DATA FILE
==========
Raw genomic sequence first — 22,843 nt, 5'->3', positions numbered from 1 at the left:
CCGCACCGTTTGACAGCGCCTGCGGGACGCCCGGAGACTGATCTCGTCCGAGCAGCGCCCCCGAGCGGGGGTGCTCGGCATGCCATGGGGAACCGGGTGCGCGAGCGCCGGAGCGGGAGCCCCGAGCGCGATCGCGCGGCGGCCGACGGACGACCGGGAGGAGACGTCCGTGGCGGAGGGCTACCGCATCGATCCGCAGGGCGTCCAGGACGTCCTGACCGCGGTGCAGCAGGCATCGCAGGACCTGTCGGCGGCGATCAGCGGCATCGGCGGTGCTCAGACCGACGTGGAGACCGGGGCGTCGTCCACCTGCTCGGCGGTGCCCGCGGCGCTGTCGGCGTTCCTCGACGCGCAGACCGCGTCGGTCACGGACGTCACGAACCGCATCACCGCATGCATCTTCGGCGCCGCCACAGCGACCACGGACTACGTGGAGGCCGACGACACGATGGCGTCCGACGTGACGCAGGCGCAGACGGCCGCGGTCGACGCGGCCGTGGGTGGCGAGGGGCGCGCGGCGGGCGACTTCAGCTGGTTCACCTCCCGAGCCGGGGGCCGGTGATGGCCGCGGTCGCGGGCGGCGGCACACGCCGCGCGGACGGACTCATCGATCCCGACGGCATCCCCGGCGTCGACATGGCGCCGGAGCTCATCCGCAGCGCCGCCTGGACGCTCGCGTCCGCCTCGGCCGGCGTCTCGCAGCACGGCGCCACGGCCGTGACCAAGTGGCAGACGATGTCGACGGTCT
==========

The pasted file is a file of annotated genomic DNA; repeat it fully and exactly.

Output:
Raw genomic sequence first — 22,843 nt, 5'->3', positions numbered from 1 at the left:
CCGCACCGTTTGACAGCGCCTGCGGGACGCCCGGAGACTGATCTCGTCCGAGCAGCGCCCCCGAGCGGGGGTGCTCGGCATGCCATGGGGAACCGGGTGCGCGAGCGCCGGAGCGGGAGCCCCGAGCGCGATCGCGCGGCGGCCGACGGACGACCGGGAGGAGACGTCCGTGGCGGAGGGCTACCGCATCGATCCGCAGGGCGTCCAGGACGTCCTGACCGCGGTGCAGCAGGCATCGCAGGACCTGTCGGCGGCGATCAGCGGCATCGGCGGTGCTCAGACCGACGTGGAGACCGGGGCGTCGTCCACCTGCTCGGCGGTGCCCGCGGCGCTGTCGGCGTTCCTCGACGCGCAGACCGCGTCGGTCACGGACGTCACGAACCGCATCACCGCATGCATCTTCGGCGCCGCCACAGCGACCACGGACTACGTGGAGGCCGACGACACGATGGCGTCCGACGTGACGCAGGCGCAGACGGCCGCGGTCGACGCGGCCGTGGGTGGCGAGGGGCGCGCGGCGGGCGACTTCAGCTGGTTCACCTCCCGAGCCGGGGGCCGGTGATGGCCGCGGTCGCGGGCGGCGGCACACGCCGCGCGGACGGACTCATCGATCCCGACGGCATCCCCGGCGTCGACATGGCGCCGGAGCTCATCCGCAGCGCCGCCTGGACGCTCGCGTCCGCCTCGGCCGGCGTCTCGCAGCACGGCGCCACGGCCGTGACCAAGTGGCAGACGATGTCGACGGTCT